The Courier News from Blytheville, Arkansas on August 4, 1954 · Page 12
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The Courier News from Blytheville, Arkansas · Page 12

Blytheville, Arkansas
Issue Date:
Wednesday, August 4, 1954
Page 12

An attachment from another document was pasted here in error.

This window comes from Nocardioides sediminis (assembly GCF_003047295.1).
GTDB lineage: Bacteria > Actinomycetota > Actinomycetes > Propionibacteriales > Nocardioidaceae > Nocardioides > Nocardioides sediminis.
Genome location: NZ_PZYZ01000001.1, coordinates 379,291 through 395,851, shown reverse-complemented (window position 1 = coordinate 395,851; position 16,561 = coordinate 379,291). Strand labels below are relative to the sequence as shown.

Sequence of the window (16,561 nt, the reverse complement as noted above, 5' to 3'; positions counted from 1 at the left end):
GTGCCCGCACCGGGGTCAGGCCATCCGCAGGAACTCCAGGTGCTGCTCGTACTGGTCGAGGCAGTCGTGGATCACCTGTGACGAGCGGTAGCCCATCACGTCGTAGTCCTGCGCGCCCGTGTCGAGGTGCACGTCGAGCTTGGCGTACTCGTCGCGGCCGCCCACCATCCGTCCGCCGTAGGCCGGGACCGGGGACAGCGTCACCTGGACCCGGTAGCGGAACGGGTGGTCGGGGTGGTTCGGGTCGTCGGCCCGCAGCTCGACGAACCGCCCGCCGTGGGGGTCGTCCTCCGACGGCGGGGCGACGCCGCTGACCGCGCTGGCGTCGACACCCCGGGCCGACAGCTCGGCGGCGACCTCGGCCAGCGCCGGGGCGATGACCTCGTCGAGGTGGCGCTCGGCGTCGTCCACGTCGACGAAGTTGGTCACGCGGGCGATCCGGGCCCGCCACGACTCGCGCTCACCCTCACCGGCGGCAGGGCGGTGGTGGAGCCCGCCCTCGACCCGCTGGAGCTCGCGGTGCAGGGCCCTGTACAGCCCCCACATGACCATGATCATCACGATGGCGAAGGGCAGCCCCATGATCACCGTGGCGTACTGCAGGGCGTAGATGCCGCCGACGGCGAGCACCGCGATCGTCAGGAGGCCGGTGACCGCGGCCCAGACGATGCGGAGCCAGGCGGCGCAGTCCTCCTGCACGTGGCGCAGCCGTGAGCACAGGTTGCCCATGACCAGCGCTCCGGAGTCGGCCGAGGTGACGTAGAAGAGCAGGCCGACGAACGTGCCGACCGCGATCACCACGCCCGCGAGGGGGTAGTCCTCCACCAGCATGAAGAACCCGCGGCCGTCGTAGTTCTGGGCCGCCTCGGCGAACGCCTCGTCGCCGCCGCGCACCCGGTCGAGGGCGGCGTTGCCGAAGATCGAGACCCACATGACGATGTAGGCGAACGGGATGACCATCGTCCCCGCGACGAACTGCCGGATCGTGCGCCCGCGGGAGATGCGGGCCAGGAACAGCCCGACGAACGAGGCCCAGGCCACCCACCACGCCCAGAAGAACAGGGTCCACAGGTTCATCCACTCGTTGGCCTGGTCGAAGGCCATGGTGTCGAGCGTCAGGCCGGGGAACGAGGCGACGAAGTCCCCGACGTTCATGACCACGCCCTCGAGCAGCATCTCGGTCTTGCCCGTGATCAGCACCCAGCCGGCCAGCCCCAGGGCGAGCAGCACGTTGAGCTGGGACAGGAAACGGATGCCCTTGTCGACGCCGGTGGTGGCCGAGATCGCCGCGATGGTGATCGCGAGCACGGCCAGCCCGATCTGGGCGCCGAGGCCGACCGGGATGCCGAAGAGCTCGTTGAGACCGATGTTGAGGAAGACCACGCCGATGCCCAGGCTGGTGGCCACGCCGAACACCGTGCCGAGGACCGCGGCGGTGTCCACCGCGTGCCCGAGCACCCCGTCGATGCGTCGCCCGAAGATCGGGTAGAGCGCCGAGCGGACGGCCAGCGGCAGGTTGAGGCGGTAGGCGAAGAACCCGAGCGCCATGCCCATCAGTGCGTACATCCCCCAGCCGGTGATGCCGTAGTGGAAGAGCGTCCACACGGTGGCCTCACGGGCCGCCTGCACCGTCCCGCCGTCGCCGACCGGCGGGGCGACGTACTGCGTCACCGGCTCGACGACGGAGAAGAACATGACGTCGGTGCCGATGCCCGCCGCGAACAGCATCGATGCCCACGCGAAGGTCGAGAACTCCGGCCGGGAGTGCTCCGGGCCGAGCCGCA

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BLYTHEVILLE (ARK.) OOTJBIlll WEDNESDAY, 'AUGUST 4, 1954 U.S. Officials Agree Attack on Formosa ByRedsMeansWar By JOHN M. HIGHTOWER WASHINGTON, Aug. 4 (AP) If Communist China makes a major attack on the Nationalist Island of Formosa, the United States will go to war. Every top official willing to discuss American policy publicy or privately agrees on that. directing all its efforts toward But the Eisenhower administration is not willing, at least for the time being-, to make that pledge in a formal treaty with Generalissimo Chiang Kai-shek of the Chinese Nationalists. Almost no responsible authority wants to talk about this aspect of American policy. It is too much of a diplomatic hot potato. Yet is is a fact that the American leadership now gives evidence of being whipsawed on a global scale over a policy issue which seems to be deeply involved in the problem of an alliance with Formosa. The issue is this: Is the United States preparing for war in the view that it is inevitable, or is it Commodity And Stock Markets- New York Cotton (1*:H quotation*) Oct 3426 3426 3420 3421 Dec 3449 3449 3440 3441 Mch 3462 3462 3456 361 May 3471 3471 3462 3467 Ntw Orleans Cotton Oct 3425 3425 3420 3422 Dec 3448 3448 3440 3440 Mch. 3465 3465 3458 3460 May 3471 3471 3465 3469 Chicago Soybeans Sept ... 314 315& Nov ... 286& 287y 4 Jan ... 28fi 1 /z 290%, Mcfe. ... 291% 292& 3091/4 282% Chicago Wheat Sept ... 207 209% Dec ... 210% 213% 207 Chicago Corn Sept ... 161% 161 "-a Dec ... 154% 155y 2 1603,4 153% 2881/2 209% 212% 160% 153% Now York Stocks 01:4* <«*tetioB*) A T and T 173 Amer Tobacco 59% Anaconda Copper 40% Beth Steel 77& Chrysler 63% Coca-Cola 1173.4 Gen Electric 45% Gen Motors 80% MHontgomery Ward 68 % N Y Central 22 Int Harvester 32\' z Republic Steel 60% Radio 33% Socony Vacuum 441/2 Studebaker 1774 Standard of N J Texas Corp ... Sears , U S Steel Sou Pac 89 avoiding war, without losing honor, in the hope of success? At one extreme on this issue is South Korea's President Syngman Rhee. who has gone about this country on his current visit vigorously advocating combat to solve the problems of Asia, and particularly of divided Korea. Rhee Rebuffed Rhee was rebuffed by President Eisenhower. Instead of the strong public statement he wanted, Rhee was persuaded to join Eisenhower in a general declaration of desire to unify Korea by peaceful means. At the other extreme is India with its policy of neutrality, as between communism and the West, in the cold war. India's position is important, because of Prime Minister Nehru's influence in Asia, generally assumed here to be great, and of his capacity to influence British policy. In trying to build a system of anti-Communist alliances in Asia, the United States has been following a course far removed from the extremes as typified by Rhee and Nehru. But these positions exert constant pressure on the American course. Chiang Kai-shek has publicly dedicated himself to leading a Nationalist Chinese liberating army from Formosa against the main- Land, fro»n which he was driven by the Reds. Seems Unconvinced American diplomats say he appears convinced the Chinese people would rise in. wrath against the Reds to join his crusade. State Department officials, however, are not convinced this would actually happen. They have discouraged such ambitions in Chiang while seeking to build up his defensive strength. The Eisenhower administration seems clearly to conceive of Formosa as a defensive position essential to the security of the American defense line in the western Pacific—not as a base from which a successful assault could be launched on Red China except as one phase of a much larger strategy. The Chinese Reds, however, have been as belligerent about Formosa as the Nationalists have been about the mainland. They are continually threatening to Seize it, and their threats have sounded much louder in Washington since the Indochina settlement. Drought Debt Moratorium In State Aske'd WASHINGTON iff) — Rep. Gathings (D-Ark) and Gov. Francis Cherry of Arkansas joined today in a plea for a debt moratorium for farmers in drought-stricken areas. Gathings wrote Chairman Reed (R-NY) of the House Judiciary Committee asking, action on a bill to provide such a moratorium. He made the plea after receiving a elegram from Cherry saying that for the third consecutive year many Arkansas farmers will have crop failures and mounting debts. This, in turn, Cherry said, would involve many small businesses and banks. "It occurs to me that there may be a possibility of interesting President Eisenhower and the proper governmental agencies in a plan for a broad debt moratorium ioi farmers in these extreme drought stricken areas," Cherry said. "It would perhaps entail some plan in which debt payment in extreme cases could be postponed one year while being financed or guaranteed through our banking System." Gathings urged Reed to consider a bill already ^ssed by the Senate aimed at providing relief for debt- ridden farmers. It would provide for staying foreclosure or bankruptcy proceedings and permit a farmer to retain control of his property in order to work out of his difficulty. ELECTION fr«n 1* of Steele, 2,149. Little prairie Township Democratic committeeman, Dennis Cain, 837; B. F. Rogers, 1,680. In the Republican primary, Harold Butterfield of Summer received 87 votes for state auditor to 35 for Joseph M. Badgeto of St. Louis. For congressman, Clyde Whaley of Sedgewickville received 87 votes to 65 for John F. Moeckel of Jackson Jessie A. Johnson received 111 One Missing, Five Rescued In B17 Crash MELBOURNE, Fla. (IP}—A four- engine B17 plane with six men aboard crashed into the ocean shortly after taking off from Patrick Air Force Base today. Five men were rescued and one is missing. Maj. S. A. Pelle, public information officer at the base, said the plane took off on a routine mission votes for Republican committee-1 and plunged into the ocean about man while Raymond Klemp followed with 75. Six other GOP township races for committeemen and committee- a mile east of the end of the runway. A crash boat picked up five men from a life raft. They were cut SENATE (Continued from Page 1$ respect to Red China and the U. N. Atomic Pool—The President said he does not propose to be defeated on his plan for an international atomic energy pool for peaceful purposes merely because Soviet Russia has refused to go along with the idea. He said he still is trying to find a way to put the plan into effect without Russia and intends to keep on trying. Politics—So far as he is concerned, the President said, the main issue of the fall congressional campaign will be simply this: Is the record of the Republican administration a good one or is it not? women had not been tabulated this { and bruised but not injured sen- [ European Flood Relief — Eisen- morning and the results were not • ously. j hower announced that both Austria MCCARTHY 68% 54% 46% Livestock NATIONAL STOCKYARDS, 111. (#— (USDA) — Hogs 5,500; moderately active, uneven; weights over 130 Ib strong to 25 higher; lighter weights mostly 25 lower; sows 2550 higher; bulk choice 190-240 Ib 22.50-75: few loads choice No. 1 and 2 22.85-23.00; few 190 Ib down to 22.25; small lots 250-270 Ib 21.7522.50: load 321 Ib 19.75: 170-180 Ib (Continued from Page 1) they didn't feel they could serve. Speedy Action Sougrht Also high on Johnson's list were said to be Senators Stennis (Miss), Hay den (Ariz), Daniel (tex). Sparkman (Ala). Holland (Fla). Pastore (RI) and Edwin C. Johnson (Colo). Knowland and Lyndon Johnson pressed for speedy action so that the six-member committee could make an early inquiry and report back before scheduled midmonth adjournment of Congress. The accusations stem mostly from McCarthy's Communist-hunting tactics, his financial operations and his criticisms of fellow senators and government officials. Awaiting choice of what some senators referred to as "the jury." (Continued from Page 1) Council—voted to close an alley between Main and Walnut from llth to Division Streets. The Alley does not extend all the way through this block and. has not been used as an alley since 1914. Instructed the Sanitation committee to investigate a request by residents living between Cherry and Rose and First and Franklin Streets that Negro rental property owned by Boyce Moore be condemned as unsanitary. Voted to purchase a fire hydrant to be installed on a water line being requested of Blytheville Water Co. by residents of Wilson Avenue. Wilson Avenue runs east and west between Elm Street and the Frisco railroad. Following the session, a film on the soil-cement method of constructing streets was shown by John Shaw of the Portland Cement Association. Several weeks ago, several city officials went to Union Ctiy, Tenn., to observe streets paved by this method, which involves mixing local soil with cement to form a base course over which an asphalt seal coal is poured. This process is being used by a number of small cities because its :ost is less than that of concrete available. 8,000 Vote in Dunklin More than 8.000 Dunklin County voters gave unofficial majorities to the following candidates during yesterday's Democratic Primary balloting: Circuit Court Clerk—Ross Brydon, 4,235; Bryant Rice, 3,406. Presiding Judge County Court— C, M. Burcham, 3,143; M. E. Johnson, 1,551; Herschell Kirk, 2,135; Ernest Thomas, 1,338. Recorder of Deeds—Donald Parker, 3,004; J. R. Oliver, 1,057; Lee Shultz, 2,135: L. H. McFadden, i,-| 284; L. E. Hickland, 70. Associate Judge, First District— Carl McFarland, 1,417; O. R. Riney, 643. Prosecuting Attorney — Leon McNally, unopposed. County Court Clerk—Billy Hor~ ner, 3.860; Hawkins Russell, 1,906; Thomas Krunk, 2,131. Magistr-ate — Henry C. Walker, unopposed. State Representative — Charles B. James, unopposed. Only one box was unreported this morning in Dunklin County, and results of polling in the box could not materially affect primary totals. Search began immediately for the sixth man. Cause of the crash was not determined immediately. The identity of the missing man with withheld pending notfication of next of kin. IRRIGATION (Continued from Page 1) tion. Power to be Discussed Seventeen of 27 precincts in the county reported Republican Primary votes, which gave the following totals: For State Audior — Badgett 57; Harold Butterfield, 41; James C. Hodge, 37. Tenth District Congressman—Clyde Moeckel, 40. Whaley, 58, John Change Sought In Primary Law Power for pumps will be another feature of discussions and demonstrations. Irrigated crops which will be inspected include cotton, soybeans, corn, rice, pasture, alfalfa and strawberries. Mr. Bilbrey pointed out that though the afternoon schedule is flexible, it is expected the tour will end about 4 o'clock. He advised interested persons to form car pools, getting as many persons as possible in each auto. This, he explained should lighten the traffic problem. Some 200 persons are expected to attend the affair. Here are persons and firms which will have a supply of the free tickets for the tour: Blytheville Robinson Implement, John Caudill, R. H. Farr, Farmers Soybean, Foy Etchieson, Delta Implements, Chamber of Commerce, Countv Agent's office, First National and Farmers Bank. Dell R. B. Crawford,, Dell Compress. Alex Manila Curtis, Bob McKinnon, Merchants and Planters Bank. Many vocational agriculture teachers in various communities al- LITTLE ROCK UP) — Arkansas'! 3 , 0 are to have the tickets, Mr. 1955 General Assembly will be I Bllbr ey reported, asked to allow political races with; .only two opponents on the ballot' of the July Democratic primary. streets but comparable. wearing qualities are State law now requires that races with only two candidates be decided in the August, primary. The Arkansas Legislative Council's Research Department is preparing the bill on a request of State Sen. Jack Clark of Texarkana. Presbyterians Vote To Ordain Women PRINCETON, N. J. (JP) — The World Presbyterian Alliance /oted in favor of ordaining women into the ministry yesterday by the slimmest of margins—66 to 65. Delegates to the Alliance's 17th and Germany — he did not say whether he wa s talking of the Western section or the Red-com- inated Eastern section of Germany —have accepted the U. S. offer of surplus food for the relief of flood victims in the area of the Danube River and its tributaries. Tennessee Valley Authority—The President said he chose Brig. Gen. Herbert D. Vogel to be the new chairman of the TVA board of directors because Vogel is the kind of a man the administration wants in that job. The President said he told Vogel that he looks for him to base his recommendations with respect to any expansion of TVA, or anything else, on his own best judgment. Then Eisenhower said emphatically he wanted to repeat that he is pledged not to destroy TVA. Housing and Other Construction •Eisenhower said he was unfamiliar with the details of pending legislation which would authorize emergency construction of school buildings. He said he would look into it and say later what his position will be on the matter. As for housing generally, the President said—as he has many times before—that there should be no racial discrimination in connection with any housing program where federal funds are used. Federal Insurance — The President said he was delighted over congressional approval o fan administration bill to provide group life insurance for government em- ployes. He called the measure highly desirable. The President turned up at the news conference about three minutes late, and the conference ran a little less than the usual 30 minutes. The room was steaming hot and newsmen were drenched in perspiration by the time the session ended. The president himself, however, seemed not to mind the heat. He was spruce in a light weight rust-colored suit. General Council registered their approval of a report that declared in part that sex should be no bar to the ministry "so that the best talent wherever found can be fully utilized." RE-ELECT E. C. (Gene) FLEEMAN FOR STATE LEGISLATOR 21.00-22.50; 150-170 Ib 19.50-21.001 McCarthy said in an interview he 120-140 Ib 18.00-19.25: sows 400 Ib down 17.00-9.00, few 19.25: heavier sows 13.75-16.25: boars 9.50-16.00, mostly 10.00 up. Cattle 3,200, calves 1.200: opening slow; heifers and mixed yearlings in moderate numbers, barely steady, largely 16.00-20.00 on commercial and good: opening sales of cows about steady at yesterday's decline: utility and commercial 10.00-12.50; ters 7.50-10.00; bulls steady; utility and commercial 11.00-13.50; canner and cutter bulls 3.00-11.00; vealers 1.00 higher; a few high choice and prime 20.00-21.00; good and choice 16.00-19.00: commercial and low good 12.00-15.00; slaughter calves strong; commercial and good largely 13.00-16.00. believes his accusers should appear first before the special committee. After that, he said, he will be ready to reply. Sen. George said the committee "should have closed hearings and reduce the charges to four or five of sufficient substance that they would be grounds for censure, if they were proved. Then it might be possible for the committee to canners and cut- dispose of a charge a day in hearings." Chairman Ferguson (Mich) of the Senate GOP Policy Committee said he think s the Senate committed itself by its 75-12 vote sending the McCarthy issue to the special committee to remain in Washington until it has a specific report on which to act. AUCTION A Sale By Public Auction of the assets of Shelton Motor Company will be held on August 5, 1954, commencing at 10:00 o'clock A. M.. at Shelton Motor Company, located on Highway 61 South, Blytheville, Arkansas. All assets to be sold to highest bidder. Assets are too numerous to list in their entirety, but among the assets are: Shop Equipment Office Equipment Hath Parts and Accessories Neon Light Fixtures Many other items too numerous to mention will also be offered for sale. This auction is held in accordance with orders of the Chancery Court, Chickasawba District of Mississippi County, Arkansas. Terms of sale will be cash. Items purchased can be moved on the day of sale. Bud Rote, ftlythtrilit, Ark., Auctioneer A Legislative Record Built By Steady Accomplishment Over The Years! • Chairman, Committee on Banks and Financing. • Chairman, Committee on House Efficiency. • Member, Committee on Insurance. • Member, Committee on Roads and Highways. • Member, Committee on State Lands. • Member, Committee on Budget. • Member, Committee on Revenues and Taxation. These accomplishments by E, C. (Gene) Fleeman reflect only in part the prestige our county enjoys through his work in the Arkansas Legislature. His record is one which has been built by 10 years of diligent attention to duty on behalf of all the people of Mississippi County. GENE FLEEMAN WITH CONFIDENCE Political Ad Paid For. By Bob McKinnon, Manila, Ark. POLITICS (Continued from Page !•) he continued, "yet I made no such speech." Tackett, in his TV and radio answer to Faubus' telegram, flatly accused Jones — who finished third in a field of four in last week's preferential primary and then joined forces with Faubus— as the man who first injected the Commonwealth College issue into the campaign. He said, ""One night about three or four days before the last election (the first primary), Guy Jones...then a candidate for governor, called me...He told me he had received information form a reliable source that Orval Faubus was a student at that institution (Commonwealth College)." Tackett said he wa s prosecutor in the district when the college was closed. Neigher he nor Jones had timt before the first primary to check the records, Tackett said. "At any rate," he continued, "these records were soon located assimilated, but Mr. Jones is no longer interested in that. Following his defeat he has been trying to stop that which he starts "Jones knows better than any other person the source of the •whispering' campaign," tackett added. In a deviation from his prepared speech, Tackett said Roy Ritter, one of Faubus' campaign managers, had called him before he went on the air. Tackett said Ritter threatened him with a "smear" during the remainder of the campaign, if he delivered the speech. WHEREVER THEY GO... 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